Chinese Union Version

Chinese Union Version
Full name Chinese Union Version
Other names 和合本
Abbreviation CUV
Language Chinese
OT published 1919
NT published 1906
Complete Bible
Authorship Calvin Mateer et al.
Derived from English Revised Version
Publisher China Christian Council or Hong Kong Bible Society (current)
Copyright Public domain (copyright expired)
Religious affiliation Protestant

The Chinese Union Version (CUV) (Chinese: 和合本; pinyin: héhéběn; Wade–Giles: ho2-ho2-pen3; literally: "harmonized/united version") is the predominant translation of the Bible into Chinese used by Chinese Protestants, first published in 1919. The text is now in the public domain.

The CUV is currently available in both traditional and simplified Chinese, and is published in Hong Kong by the Hong Kong Bible Society, a Bible society affiliated with the United Bible Societies; in Taiwan by the Bible Society in Taiwan, also associated with the United Bible Societies; and in China by Amity Printing Co., Ltd., of the Amity Foundation in Nanjing, related to the China Christian Council and also affiliated with the United Bible Societies.

A revision for the CUV, the Revised Chinese Union Version (RCUV) (Chinese: 和合本修訂版; pinyin: héhéběn xiūdìngbǎn; Wade–Giles: ho2-ho2-pen3 hsiu1-ting4-pan3), was completed for the New Testament in 2006, and for the entire Bible in 2010.


The CUV was translated by a panel with members from many different Protestant denominations, using the English Revised Version as a basis and original manuscripts for crosschecking. Work on the CUV began in 1890 and originally, three versions of the CUV were planned—two classical Chinese versions and a vernacular Mandarin Chinese version. The CUV was completed in 1919, with one amalgamated classical Chinese translation and one vernacular Mandarin translation. With the onset of May Fourth Movement, and the associated New Culture Movement, the CUV is the second translated work to be published in Vernacular Mandarin Chinese, after the first vernacular Chinese Bible, the Peking Committee Bible.[1]

The CUV in use today is the vernacular Mandarin Chinese version, published in two slightly different editions—the Shen Edition (神版) and the Shangti Edition (上帝版)--differing in the way the word “God” is translated. The vernacular Chinese language in the CUV has changed a lot since 1919 and its language is stilted for modern readers. Furthermore, many Chinese characters used in the CUV have fallen into disuse and cannot be found in commonly available dictionaries today.

John 3:16. 神爱世人,甚至将他的独生子赐给他们,叫一切信他的,不至灭亡,反得永生。(CUV 1919)

Work towards the revision for the CUV, the Revised Chinese Union Version (RCUV), started in the early 1980s. Its goal was to update the language of the CUV while keeping as much of the original translation as intact as possible, ultimately resulting in an update of 15% of the New Testament and 20% of the Old Testament. The revision to the New Testament was completed in 2006 (新约全书─和合本修订版), and to the entire Bible in 2010. This version was consecrated on 27 September 2010 at St. John’s Cathedral in Hong Kong.[2]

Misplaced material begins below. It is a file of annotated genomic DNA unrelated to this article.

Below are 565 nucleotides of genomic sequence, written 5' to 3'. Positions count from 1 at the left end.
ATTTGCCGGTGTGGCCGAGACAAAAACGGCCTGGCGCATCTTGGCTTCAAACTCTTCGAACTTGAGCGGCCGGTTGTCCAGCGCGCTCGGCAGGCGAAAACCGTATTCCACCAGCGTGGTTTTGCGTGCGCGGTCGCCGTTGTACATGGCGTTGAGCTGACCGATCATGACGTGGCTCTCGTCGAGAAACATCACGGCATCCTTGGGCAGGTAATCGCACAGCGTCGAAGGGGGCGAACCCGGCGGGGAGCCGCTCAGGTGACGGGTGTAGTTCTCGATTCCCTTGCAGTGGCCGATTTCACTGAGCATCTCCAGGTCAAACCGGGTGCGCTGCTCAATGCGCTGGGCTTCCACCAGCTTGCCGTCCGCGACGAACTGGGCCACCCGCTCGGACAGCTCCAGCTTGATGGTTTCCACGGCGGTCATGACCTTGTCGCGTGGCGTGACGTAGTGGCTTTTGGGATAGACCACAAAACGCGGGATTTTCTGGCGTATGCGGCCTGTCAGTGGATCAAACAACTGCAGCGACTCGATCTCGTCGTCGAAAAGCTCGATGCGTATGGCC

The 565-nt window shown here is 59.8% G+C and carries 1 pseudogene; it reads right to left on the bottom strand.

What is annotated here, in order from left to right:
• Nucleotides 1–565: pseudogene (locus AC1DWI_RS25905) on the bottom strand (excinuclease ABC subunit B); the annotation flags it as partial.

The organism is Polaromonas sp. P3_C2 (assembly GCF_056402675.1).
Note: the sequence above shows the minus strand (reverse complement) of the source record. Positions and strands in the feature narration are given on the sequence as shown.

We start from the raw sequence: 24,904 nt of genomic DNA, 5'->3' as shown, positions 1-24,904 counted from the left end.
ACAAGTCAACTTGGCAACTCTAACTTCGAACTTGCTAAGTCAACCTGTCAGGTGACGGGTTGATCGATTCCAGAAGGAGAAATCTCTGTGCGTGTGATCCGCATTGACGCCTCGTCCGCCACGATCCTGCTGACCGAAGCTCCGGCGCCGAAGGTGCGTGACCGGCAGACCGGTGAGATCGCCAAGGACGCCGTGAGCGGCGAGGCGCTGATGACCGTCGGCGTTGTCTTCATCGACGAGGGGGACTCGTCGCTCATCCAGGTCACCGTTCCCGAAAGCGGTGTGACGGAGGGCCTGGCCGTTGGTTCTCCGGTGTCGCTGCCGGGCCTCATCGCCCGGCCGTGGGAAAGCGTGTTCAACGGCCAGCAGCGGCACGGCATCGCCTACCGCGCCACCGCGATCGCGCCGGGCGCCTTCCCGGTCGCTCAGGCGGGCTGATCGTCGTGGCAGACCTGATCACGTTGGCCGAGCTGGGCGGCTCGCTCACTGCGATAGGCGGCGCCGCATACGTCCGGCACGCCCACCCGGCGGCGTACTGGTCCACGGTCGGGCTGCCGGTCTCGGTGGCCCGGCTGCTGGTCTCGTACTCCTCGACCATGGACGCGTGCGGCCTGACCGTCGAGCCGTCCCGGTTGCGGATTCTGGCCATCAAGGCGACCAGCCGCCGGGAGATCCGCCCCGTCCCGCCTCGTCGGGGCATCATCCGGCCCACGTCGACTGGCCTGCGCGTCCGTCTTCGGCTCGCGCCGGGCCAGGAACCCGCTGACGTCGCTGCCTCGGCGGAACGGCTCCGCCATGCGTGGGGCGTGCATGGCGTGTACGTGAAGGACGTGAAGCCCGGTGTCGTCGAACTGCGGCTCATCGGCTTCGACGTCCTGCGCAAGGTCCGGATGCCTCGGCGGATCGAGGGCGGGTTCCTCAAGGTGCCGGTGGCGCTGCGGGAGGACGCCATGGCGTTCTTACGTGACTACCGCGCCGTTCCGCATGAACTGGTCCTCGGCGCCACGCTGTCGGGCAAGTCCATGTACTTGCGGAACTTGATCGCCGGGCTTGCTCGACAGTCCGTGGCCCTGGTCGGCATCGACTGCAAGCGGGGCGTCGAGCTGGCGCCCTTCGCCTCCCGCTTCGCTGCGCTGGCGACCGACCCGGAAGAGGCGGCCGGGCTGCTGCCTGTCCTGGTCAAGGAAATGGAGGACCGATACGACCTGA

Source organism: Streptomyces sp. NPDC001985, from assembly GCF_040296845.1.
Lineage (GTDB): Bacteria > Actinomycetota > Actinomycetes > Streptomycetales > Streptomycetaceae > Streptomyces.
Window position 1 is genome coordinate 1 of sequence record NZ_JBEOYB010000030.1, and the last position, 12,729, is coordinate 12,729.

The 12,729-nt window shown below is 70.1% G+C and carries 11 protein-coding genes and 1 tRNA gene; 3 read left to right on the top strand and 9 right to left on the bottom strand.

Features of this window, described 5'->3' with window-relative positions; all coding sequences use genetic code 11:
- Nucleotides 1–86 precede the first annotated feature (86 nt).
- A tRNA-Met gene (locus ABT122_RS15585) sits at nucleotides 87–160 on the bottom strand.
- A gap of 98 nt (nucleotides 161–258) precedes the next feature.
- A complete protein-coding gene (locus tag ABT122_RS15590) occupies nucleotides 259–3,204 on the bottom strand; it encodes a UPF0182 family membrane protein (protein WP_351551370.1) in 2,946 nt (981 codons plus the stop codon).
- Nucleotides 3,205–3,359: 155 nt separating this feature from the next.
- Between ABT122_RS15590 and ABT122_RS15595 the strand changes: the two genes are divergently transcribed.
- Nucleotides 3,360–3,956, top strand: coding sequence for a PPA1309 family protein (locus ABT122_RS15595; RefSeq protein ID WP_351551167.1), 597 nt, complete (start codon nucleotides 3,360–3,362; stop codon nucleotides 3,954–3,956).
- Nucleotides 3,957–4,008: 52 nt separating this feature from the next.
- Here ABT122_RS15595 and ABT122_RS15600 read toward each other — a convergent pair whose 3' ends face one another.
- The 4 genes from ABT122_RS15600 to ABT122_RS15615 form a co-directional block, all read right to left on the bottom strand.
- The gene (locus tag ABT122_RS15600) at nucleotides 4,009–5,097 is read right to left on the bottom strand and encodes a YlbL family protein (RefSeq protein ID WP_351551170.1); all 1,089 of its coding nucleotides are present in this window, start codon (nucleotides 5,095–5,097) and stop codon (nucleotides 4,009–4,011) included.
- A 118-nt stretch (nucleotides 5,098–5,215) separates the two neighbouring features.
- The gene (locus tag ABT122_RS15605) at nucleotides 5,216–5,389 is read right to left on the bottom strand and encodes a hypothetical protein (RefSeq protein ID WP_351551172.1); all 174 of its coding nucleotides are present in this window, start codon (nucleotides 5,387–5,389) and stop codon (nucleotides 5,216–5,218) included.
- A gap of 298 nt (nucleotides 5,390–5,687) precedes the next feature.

Frederick W. Baller, C. Goodrich, Calvin Wilson Mateer, Spencer Lewis, and George Sydney Owen each with expert Chinese language assistants

Text in the Chinese Union Version is typeset generally vertically from right to left, with some captions for illustrations typeset horizontally from left to right. The typography is unusual, with many archaisms and some ad hoc typographic devices.

Chinese Union Version with New Punctuation

The English-Chinese Bible: New Revised Standard Version and Chinese Union Version with simplified Chinese characters (printed by Amity Printing Company and published by China Christian Council)

Because of the old-style and ad hoc punctuation, the CUV looks archaic and somewhat strange to the modern reader. The result of updating the CUV’s punctuation in line with modern usage is the Chinese Union Version with New Punctuation (CUVNP or CUNP; simplified Chinese: 新标点和合本; traditional Chinese: 新標點和合本; pinyin: xīnbiāodiǎn héhéběn; Wade–Giles: hsin1-piao1-tien3 ho2-ho2-pen3) which was published in 1988.

This edition with the Chinese characters written horizontally, printed by Amity Printing Company, Nanjing, and published by China Christian Council, Shanghai, constitutes the largest number of the Bibles in present-day China. Some wording and proper nouns (people's names and place names) have been changed from the 1919 version in order to adapt to the modern use of the Chinese language. A bilingual Chinese-English edition, the Chinese Union Version combined with the New Revised Standard Version, is also published by China Christian Council.

Online Versions

The CUV is available online, due to its public domain status. The text in the online versions, however, is slightly different because Big5 does not contain all the characters needed to typeset the CUV.

An online Chinese bible is accessible from at:

See also


Chinese Wikisource has original text related to this article:
  1. Zetzsche, Jost (1999). "The Work of Lifetimes: Why the Union Version Took Nearly Three Decades to Complete". The Bible in Modern China: The Literary and Intellectual Impact. Institut Monumenta Serica.
  2. Wong, Katie (Oct 27, 2010). "Revised Chinese Union Version (RCUV) Century Bible Released". The Gospel Herald.

External links

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